"If the killer can be found, this group will find him," predicts Patsy. And then, she claims the mysterious clues such as the ransom note and the DNA "will fall in place." Even if that were to happen, the couple doubt they will ever be vindicated. "We can have a confession and we can have an execution, and there will still be 10 percent of the population who believe that somehow Patsy and I are involved," says John.
During the months after JonBenet's murder, when the family relocated to Atlanta, that grim reality, they say, was at times too much to bear. "I was broken all the time. I couldn't even stand up for several days," says Patsy. Feeling under siege, the Ramseys turned to one another and in John's words, developed an "us against the world" attitude. "For better or worse, in sickness and in health," says Patsy "we have really tested those vows."
To help protect Burke, the Ramseys went without television for three years." "We didn't want Burke to flip across Geraldo Rivera," says John. "And frankly we didn't need to see it either." says John.
Since moving back to Charlevoix, the Ramseys have plunged full tilt into town life. Burke is an avid skate boarder at a local park. "Charlevoix really gave him back his childhood," says John. "He's able to be on his own and be safe.'
in Box: KEY EVIDENCE IN THE RAMSEY CASE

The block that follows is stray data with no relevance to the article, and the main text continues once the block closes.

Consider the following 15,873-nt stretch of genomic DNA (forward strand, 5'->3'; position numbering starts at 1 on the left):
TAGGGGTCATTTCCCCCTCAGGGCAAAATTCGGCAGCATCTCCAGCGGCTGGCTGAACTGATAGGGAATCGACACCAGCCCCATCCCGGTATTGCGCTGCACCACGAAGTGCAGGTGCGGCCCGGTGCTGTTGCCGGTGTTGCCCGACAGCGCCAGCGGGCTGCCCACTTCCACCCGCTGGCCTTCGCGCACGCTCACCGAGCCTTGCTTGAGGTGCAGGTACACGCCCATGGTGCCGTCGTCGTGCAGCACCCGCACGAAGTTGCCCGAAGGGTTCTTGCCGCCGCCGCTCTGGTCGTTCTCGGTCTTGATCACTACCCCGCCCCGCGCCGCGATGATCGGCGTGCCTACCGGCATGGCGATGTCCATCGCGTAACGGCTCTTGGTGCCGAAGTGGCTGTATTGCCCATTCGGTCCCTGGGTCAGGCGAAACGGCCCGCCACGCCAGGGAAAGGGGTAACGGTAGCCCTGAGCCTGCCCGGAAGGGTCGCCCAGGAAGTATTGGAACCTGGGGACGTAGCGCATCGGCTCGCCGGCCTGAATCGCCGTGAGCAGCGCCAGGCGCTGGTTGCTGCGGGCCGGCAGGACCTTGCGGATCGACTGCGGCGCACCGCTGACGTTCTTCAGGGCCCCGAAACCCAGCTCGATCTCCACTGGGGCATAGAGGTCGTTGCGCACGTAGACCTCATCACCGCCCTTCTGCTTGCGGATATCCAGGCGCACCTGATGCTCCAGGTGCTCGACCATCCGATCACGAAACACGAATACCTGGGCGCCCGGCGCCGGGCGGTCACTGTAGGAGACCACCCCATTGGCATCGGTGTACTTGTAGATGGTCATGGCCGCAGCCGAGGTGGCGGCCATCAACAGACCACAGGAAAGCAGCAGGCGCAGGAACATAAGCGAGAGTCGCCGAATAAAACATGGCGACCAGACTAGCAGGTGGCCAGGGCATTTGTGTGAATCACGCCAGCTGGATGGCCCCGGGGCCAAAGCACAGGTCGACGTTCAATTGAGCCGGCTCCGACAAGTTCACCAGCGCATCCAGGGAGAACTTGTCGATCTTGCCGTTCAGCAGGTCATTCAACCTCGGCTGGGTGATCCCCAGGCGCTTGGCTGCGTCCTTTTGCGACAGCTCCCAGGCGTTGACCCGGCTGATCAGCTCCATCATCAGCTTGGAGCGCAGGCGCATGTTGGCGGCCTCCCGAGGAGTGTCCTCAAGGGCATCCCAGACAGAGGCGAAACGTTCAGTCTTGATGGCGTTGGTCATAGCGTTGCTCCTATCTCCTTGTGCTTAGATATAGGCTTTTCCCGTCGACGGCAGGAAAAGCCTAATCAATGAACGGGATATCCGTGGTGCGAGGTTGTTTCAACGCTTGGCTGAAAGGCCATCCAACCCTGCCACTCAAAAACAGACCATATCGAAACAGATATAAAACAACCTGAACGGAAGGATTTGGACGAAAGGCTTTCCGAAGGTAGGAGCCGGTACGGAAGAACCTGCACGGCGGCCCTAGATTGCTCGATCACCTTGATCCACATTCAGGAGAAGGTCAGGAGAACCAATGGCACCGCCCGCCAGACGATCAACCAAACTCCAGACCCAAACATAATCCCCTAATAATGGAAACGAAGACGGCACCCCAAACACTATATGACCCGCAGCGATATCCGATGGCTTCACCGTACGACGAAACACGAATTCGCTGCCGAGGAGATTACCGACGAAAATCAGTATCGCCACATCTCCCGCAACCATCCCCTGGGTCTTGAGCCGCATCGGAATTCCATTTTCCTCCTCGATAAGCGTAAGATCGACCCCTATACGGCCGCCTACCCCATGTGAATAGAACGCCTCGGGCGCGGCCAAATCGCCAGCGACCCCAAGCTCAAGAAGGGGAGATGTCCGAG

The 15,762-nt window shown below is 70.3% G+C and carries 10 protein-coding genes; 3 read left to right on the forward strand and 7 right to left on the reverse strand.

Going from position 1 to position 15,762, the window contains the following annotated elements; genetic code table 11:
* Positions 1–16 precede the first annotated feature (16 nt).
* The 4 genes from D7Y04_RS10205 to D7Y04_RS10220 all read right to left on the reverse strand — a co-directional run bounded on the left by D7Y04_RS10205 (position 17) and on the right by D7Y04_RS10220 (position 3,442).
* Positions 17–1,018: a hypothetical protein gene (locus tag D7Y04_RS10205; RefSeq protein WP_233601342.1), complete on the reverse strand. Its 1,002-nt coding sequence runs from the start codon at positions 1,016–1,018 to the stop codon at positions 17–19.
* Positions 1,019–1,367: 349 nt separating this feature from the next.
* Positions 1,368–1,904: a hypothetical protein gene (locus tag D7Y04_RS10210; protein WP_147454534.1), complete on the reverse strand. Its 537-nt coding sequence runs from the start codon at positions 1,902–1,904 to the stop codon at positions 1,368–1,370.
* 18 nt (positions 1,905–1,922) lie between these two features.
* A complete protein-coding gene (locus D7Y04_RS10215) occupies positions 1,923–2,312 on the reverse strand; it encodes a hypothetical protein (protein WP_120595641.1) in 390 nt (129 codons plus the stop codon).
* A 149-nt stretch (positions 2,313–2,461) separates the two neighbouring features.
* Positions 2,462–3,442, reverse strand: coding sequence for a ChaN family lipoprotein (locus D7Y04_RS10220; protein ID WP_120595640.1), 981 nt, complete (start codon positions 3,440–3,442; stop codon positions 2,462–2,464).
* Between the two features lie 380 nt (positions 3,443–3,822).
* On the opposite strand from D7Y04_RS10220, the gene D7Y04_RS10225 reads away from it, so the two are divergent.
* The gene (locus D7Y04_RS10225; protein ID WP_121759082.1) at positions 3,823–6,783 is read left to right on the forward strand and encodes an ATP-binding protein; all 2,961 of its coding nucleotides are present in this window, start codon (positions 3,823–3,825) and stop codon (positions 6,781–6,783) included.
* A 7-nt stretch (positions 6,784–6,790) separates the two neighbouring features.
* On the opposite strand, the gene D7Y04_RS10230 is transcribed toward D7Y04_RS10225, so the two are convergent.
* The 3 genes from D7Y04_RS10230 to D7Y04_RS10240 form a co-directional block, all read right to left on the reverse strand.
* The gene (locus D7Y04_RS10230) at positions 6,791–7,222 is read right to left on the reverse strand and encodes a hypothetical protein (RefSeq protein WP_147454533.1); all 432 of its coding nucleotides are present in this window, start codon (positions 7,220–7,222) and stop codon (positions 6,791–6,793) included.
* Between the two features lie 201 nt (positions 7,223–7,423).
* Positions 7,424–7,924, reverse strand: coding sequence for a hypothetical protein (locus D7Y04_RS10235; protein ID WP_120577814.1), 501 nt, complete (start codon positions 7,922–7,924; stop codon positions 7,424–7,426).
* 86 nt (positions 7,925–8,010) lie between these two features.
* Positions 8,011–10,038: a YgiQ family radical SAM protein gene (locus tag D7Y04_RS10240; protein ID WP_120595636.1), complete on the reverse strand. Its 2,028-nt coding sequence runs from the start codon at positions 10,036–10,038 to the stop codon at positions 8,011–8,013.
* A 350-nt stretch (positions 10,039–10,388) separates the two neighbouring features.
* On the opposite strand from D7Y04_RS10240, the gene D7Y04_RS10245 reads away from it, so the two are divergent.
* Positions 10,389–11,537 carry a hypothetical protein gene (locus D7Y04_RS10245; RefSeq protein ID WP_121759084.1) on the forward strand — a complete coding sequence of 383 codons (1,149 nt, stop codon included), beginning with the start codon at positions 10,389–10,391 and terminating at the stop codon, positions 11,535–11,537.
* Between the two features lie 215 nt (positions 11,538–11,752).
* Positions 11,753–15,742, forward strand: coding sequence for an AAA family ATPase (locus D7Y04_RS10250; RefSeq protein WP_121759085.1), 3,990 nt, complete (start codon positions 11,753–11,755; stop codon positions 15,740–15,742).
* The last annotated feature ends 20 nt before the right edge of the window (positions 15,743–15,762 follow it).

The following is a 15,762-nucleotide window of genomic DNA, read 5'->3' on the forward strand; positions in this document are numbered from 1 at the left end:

When asked if John and Patsy have been cleared of their daughter's murder, Boulder DA Mary Keenan says, NO, we have not excluded anyone from the investigation."
To which John Ramsey responds, "That's the correct answer. No one should be excluded." But investigators are now looking closely at the intruder theory, which hinges on several pieces of evidence, Including:
RANSOM NOTE: The 3 page letter demanded $118.000 for JonBenet's safe return-the exact amount that Ramsey had recently received as a bonus. Ramsey calls this coincidence "bizarre".
FIBER EVIDENCE: Fibers, possibly from the clothes of JonBenet's parents, were found on her body and duct tape covering her mouth. Ramsey lawyer Lin Wood says since they shared the same home, that should come as no surprise.
DNA EVIDENCE: Police found blood in JonBenet's panties. They initially said the sample wasn't of sufficient quality to test, but last December the FBI sent it to the national database.